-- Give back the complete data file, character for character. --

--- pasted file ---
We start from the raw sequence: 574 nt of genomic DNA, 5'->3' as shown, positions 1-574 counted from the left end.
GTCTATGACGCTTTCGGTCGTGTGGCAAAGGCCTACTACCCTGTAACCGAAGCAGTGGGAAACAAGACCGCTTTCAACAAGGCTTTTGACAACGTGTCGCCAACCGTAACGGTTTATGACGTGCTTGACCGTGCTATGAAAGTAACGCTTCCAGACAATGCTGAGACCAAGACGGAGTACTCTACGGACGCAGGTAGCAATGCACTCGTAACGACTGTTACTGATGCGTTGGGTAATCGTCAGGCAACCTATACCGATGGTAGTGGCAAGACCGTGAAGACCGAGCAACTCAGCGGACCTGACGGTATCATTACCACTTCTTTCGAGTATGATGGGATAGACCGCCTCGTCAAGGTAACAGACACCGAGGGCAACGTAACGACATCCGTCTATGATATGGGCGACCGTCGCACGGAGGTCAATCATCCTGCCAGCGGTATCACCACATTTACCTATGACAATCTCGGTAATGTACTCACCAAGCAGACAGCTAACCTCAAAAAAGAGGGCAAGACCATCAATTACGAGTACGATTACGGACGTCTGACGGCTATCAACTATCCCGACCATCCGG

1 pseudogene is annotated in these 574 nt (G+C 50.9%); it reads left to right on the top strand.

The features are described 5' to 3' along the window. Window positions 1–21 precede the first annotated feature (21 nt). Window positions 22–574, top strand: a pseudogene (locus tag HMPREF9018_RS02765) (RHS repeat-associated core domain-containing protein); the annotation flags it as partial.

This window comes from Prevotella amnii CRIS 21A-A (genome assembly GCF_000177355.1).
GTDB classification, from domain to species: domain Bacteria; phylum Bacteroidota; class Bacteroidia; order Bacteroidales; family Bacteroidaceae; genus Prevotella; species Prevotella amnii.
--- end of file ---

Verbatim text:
We start from the raw sequence: 574 nt of genomic DNA, 5'->3' as shown, positions 1-574 counted from the left end.
GTCTATGACGCTTTCGGTCGTGTGGCAAAGGCCTACTACCCTGTAACCGAAGCAGTGGGAAACAAGACCGCTTTCAACAAGGCTTTTGACAACGTGTCGCCAACCGTAACGGTTTATGACGTGCTTGACCGTGCTATGAAAGTAACGCTTCCAGACAATGCTGAGACCAAGACGGAGTACTCTACGGACGCAGGTAGCAATGCACTCGTAACGACTGTTACTGATGCGTTGGGTAATCGTCAGGCAACCTATACCGATGGTAGTGGCAAGACCGTGAAGACCGAGCAACTCAGCGGACCTGACGGTATCATTACCACTTCTTTCGAGTATGATGGGATAGACCGCCTCGTCAAGGTAACAGACACCGAGGGCAACGTAACGACATCCGTCTATGATATGGGCGACCGTCGCACGGAGGTCAATCATCCTGCCAGCGGTATCACCACATTTACCTATGACAATCTCGGTAATGTACTCACCAAGCAGACAGCTAACCTCAAAAAAGAGGGCAAGACCATCAATTACGAGTACGATTACGGACGTCTGACGGCTATCAACTATCCCGACCATCCGG

1 pseudogene is annotated in these 574 nt (G+C 50.9%); it reads left to right on the top strand.

The features are described 5' to 3' along the window. Window positions 1–21 precede the first annotated feature (21 nt). Window positions 22–574, top strand: a pseudogene (locus tag HMPREF9018_RS02765) (RHS repeat-associated core domain-containing protein); the annotation flags it as partial.

This window comes from Prevotella amnii CRIS 21A-A (genome assembly GCF_000177355.1).
GTDB classification, from domain to species: domain Bacteria; phylum Bacteroidota; class Bacteroidia; order Bacteroidales; family Bacteroidaceae; genus Prevotella; species Prevotella amnii.